Need advice and inputs on the considerations for sharing of catchment pond water resources in a few villages in Rajasthan

Original Query: Alka Awasthi, Jal Bhagirathi Foundation, Jodhpur, Rajasthan
Posted: 13th June 2005

I am Dr Alka Awasthi, working as a Senior Programme Officer at the Jal Bhagirathi Foundation.

The Jal Bhagirathi Foundation supports community participation efforts for the sound management of water resources in the drought-prone Marwar region of Rajasthan. We recently came across a situation in which we couldn’t reach a clear line of action, and would appreciate advice from this community.

In some of our project villages, talabs (ponds) have been constructed with catchments and paals (retaining walls) under various development schemes. People of one particular village have access to a large pond that lies just beyond their village boundary. The pond, constructed under a governmentsponsored scheme, benefits 25 villages and hamlets including the village in question. People of this village want to construct another pond just adjacent to the existing pond. The proposed pond will lie in the revenue area of this village.

The proposed pond, although lies very close to the existing pond, it has its own catchment enough to fill the pond. There can be two options:

  1. Construct this new pond (this will involve huge expenditure from the community as well as from the project)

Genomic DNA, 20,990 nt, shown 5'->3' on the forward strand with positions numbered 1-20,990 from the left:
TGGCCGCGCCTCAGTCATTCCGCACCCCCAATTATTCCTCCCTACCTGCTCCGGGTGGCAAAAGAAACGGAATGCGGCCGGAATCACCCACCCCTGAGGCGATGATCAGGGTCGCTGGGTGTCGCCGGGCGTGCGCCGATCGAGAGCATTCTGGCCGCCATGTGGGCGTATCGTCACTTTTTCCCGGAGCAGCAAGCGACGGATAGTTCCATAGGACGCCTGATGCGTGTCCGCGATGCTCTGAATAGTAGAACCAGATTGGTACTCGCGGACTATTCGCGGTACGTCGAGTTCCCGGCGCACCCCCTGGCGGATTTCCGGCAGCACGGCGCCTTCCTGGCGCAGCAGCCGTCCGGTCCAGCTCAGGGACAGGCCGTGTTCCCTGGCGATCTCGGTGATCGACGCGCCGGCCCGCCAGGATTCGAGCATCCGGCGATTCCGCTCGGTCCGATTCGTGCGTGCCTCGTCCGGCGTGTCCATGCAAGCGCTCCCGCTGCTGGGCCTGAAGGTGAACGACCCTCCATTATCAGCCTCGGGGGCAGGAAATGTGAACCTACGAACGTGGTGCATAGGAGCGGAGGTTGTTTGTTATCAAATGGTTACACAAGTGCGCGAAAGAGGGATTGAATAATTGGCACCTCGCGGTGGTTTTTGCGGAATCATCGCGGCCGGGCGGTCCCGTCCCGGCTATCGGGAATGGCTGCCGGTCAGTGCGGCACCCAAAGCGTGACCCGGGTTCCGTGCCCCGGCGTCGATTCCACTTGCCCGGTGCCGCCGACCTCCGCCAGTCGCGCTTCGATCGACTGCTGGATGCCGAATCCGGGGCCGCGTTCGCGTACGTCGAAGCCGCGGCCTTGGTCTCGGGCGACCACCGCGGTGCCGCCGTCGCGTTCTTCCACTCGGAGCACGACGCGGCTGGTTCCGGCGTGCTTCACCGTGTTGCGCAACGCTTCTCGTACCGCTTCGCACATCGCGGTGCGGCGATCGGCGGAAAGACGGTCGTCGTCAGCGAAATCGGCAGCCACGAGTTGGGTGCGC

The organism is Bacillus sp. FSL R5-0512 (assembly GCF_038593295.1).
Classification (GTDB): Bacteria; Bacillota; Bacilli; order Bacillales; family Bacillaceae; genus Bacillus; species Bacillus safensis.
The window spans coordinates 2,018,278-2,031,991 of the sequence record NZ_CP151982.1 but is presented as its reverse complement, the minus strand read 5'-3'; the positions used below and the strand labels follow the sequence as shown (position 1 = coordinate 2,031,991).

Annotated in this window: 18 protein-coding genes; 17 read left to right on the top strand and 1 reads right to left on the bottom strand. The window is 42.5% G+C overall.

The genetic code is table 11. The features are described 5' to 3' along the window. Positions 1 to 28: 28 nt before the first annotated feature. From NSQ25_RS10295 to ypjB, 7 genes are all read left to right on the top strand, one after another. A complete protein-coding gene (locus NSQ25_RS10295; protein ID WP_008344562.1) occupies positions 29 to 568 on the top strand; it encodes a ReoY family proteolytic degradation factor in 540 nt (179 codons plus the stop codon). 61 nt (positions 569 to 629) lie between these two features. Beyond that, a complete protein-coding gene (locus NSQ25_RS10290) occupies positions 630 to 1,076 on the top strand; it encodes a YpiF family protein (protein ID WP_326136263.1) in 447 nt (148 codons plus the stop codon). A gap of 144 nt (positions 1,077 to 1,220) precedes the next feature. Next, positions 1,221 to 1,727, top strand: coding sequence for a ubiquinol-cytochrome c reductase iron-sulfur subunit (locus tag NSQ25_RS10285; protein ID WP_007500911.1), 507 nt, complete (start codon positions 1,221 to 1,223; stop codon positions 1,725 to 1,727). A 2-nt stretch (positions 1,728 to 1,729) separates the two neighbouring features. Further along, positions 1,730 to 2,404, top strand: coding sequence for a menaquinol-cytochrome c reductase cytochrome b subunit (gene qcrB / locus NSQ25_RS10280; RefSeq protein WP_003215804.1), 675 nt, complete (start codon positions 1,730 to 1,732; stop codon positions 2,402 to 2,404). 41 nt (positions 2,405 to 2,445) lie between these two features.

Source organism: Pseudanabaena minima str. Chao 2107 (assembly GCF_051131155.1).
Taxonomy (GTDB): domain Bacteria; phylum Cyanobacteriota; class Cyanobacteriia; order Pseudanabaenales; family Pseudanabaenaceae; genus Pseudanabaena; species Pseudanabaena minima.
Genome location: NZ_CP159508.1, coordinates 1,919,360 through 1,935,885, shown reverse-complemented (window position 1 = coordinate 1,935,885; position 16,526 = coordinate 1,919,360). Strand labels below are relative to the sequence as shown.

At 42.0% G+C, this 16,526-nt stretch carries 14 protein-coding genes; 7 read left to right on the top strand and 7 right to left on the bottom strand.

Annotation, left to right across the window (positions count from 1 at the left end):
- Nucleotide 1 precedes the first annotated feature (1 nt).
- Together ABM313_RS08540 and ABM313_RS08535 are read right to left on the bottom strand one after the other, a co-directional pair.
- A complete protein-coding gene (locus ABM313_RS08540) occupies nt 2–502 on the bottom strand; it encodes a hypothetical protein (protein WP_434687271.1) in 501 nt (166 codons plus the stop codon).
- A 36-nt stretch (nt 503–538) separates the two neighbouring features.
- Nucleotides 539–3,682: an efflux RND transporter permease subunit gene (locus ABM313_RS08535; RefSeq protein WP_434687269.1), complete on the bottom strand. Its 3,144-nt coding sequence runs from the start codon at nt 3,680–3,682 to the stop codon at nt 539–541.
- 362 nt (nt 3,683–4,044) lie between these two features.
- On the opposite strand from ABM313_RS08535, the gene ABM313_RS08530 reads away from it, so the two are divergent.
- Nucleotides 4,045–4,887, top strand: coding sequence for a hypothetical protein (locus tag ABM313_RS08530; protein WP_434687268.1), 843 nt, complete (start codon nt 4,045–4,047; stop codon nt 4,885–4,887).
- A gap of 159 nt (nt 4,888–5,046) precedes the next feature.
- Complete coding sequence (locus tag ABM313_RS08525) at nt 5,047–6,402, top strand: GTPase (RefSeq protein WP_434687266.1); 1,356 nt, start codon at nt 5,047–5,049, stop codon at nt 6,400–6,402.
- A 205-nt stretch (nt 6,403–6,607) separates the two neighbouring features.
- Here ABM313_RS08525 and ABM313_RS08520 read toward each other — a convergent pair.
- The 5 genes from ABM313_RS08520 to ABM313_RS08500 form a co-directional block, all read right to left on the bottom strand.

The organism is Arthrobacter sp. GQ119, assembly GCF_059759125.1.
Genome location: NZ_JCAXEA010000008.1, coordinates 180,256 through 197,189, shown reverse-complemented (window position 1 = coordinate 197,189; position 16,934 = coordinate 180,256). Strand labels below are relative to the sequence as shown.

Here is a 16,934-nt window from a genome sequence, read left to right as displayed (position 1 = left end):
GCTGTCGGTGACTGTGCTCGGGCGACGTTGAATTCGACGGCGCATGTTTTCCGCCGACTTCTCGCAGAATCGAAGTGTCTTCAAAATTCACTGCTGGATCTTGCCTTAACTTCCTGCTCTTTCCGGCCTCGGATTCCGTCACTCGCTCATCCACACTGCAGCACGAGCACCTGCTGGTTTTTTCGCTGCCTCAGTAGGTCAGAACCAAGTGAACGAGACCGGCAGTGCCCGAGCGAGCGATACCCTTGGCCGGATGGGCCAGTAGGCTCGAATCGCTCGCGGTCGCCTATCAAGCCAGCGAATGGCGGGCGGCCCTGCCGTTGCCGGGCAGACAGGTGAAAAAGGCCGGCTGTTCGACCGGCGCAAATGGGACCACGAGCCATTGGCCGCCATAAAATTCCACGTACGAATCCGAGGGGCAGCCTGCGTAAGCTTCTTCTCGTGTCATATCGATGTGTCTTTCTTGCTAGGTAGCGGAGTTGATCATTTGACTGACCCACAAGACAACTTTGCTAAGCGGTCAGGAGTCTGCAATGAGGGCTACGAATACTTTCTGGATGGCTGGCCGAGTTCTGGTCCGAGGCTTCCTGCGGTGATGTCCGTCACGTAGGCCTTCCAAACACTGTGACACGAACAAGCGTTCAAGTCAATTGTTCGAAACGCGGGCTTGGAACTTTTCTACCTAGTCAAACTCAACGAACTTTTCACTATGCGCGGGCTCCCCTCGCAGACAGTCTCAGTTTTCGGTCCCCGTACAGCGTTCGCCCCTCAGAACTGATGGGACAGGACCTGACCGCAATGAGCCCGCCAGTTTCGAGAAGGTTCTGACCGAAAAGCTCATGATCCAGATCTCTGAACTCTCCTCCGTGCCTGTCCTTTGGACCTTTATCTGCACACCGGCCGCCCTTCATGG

2. Demolish the retaining wall (paal) of the existing pond and make a new paal in such a manner that the water from the catchment of the proposed pond also flows into the existing pond (this will involve comparatively less expenditure).

Although the second option seems to be techno-economically better, the people of the said village want the first option. This is because they will have their own pond (in their revenue area) and in time of lean season they will not have to worry that other people may stop them from taking water from the existing common pond shared by 25 habitations. In other words, the second option is preferable to the community because of reasons of water resource security that is of paramount importance in this desert region. The first option is preferable on grounds of better utilization of funds by the Foundation.

The Jal Bhagirathi Foundation would like to hear about any advice, experiences or models we can suggest to the villagers that would offer a lower cost option while allaying their security concerns.

Please see attachment below for the responses.

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